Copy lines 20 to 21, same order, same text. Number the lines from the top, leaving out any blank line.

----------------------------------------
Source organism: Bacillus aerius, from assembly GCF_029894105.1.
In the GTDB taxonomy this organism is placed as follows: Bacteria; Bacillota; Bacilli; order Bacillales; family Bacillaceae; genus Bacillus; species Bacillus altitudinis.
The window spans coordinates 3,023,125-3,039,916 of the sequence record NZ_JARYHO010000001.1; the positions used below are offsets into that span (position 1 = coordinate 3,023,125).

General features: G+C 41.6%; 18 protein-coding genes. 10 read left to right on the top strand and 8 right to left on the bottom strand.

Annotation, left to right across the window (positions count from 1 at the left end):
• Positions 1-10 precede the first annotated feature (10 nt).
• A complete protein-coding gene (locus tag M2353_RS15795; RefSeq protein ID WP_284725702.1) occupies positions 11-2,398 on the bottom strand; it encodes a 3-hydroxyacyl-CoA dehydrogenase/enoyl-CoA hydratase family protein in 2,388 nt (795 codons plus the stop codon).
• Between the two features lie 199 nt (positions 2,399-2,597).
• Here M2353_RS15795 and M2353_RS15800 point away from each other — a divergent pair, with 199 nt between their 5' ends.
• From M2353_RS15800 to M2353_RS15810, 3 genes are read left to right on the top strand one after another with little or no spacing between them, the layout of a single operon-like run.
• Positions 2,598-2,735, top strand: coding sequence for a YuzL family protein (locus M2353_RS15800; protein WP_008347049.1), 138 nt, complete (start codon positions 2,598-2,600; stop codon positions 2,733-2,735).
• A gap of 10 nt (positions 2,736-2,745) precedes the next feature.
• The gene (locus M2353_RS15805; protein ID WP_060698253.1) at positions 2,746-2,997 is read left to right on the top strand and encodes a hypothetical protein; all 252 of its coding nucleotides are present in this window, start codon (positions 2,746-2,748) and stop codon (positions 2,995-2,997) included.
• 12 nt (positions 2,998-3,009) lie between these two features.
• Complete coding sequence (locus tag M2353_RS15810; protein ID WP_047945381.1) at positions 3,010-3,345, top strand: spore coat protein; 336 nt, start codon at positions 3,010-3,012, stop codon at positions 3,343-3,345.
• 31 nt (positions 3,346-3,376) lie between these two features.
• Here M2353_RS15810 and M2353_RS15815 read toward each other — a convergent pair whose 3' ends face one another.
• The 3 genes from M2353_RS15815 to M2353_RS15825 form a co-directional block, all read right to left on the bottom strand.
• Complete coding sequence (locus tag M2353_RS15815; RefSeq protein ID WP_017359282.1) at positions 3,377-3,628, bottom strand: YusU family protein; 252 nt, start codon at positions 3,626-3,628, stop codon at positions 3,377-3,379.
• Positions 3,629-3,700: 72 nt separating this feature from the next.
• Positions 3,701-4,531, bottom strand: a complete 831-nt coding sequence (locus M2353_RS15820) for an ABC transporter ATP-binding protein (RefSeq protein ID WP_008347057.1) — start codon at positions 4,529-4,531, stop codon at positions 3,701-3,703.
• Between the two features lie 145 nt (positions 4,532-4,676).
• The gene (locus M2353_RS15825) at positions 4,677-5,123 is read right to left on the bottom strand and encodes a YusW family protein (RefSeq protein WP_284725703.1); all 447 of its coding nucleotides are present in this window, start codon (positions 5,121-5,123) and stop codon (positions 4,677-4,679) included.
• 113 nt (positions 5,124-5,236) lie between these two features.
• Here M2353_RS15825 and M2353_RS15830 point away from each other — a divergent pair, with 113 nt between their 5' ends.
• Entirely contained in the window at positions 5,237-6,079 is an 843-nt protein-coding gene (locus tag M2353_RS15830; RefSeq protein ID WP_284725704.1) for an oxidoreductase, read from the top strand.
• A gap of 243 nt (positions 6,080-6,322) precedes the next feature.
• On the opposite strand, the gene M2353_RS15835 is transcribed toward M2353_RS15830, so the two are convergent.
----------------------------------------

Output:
• Positions 3,629-3,700: 72 nt separating this feature from the next.
• Positions 3,701-4,531, bottom strand: a complete 831-nt coding sequence (locus M2353_RS15820) for an ABC transporter ATP-binding protein (RefSeq protein ID WP_008347057.1) — start codon at positions 4,529-4,531, stop codon at positions 3,701-3,703.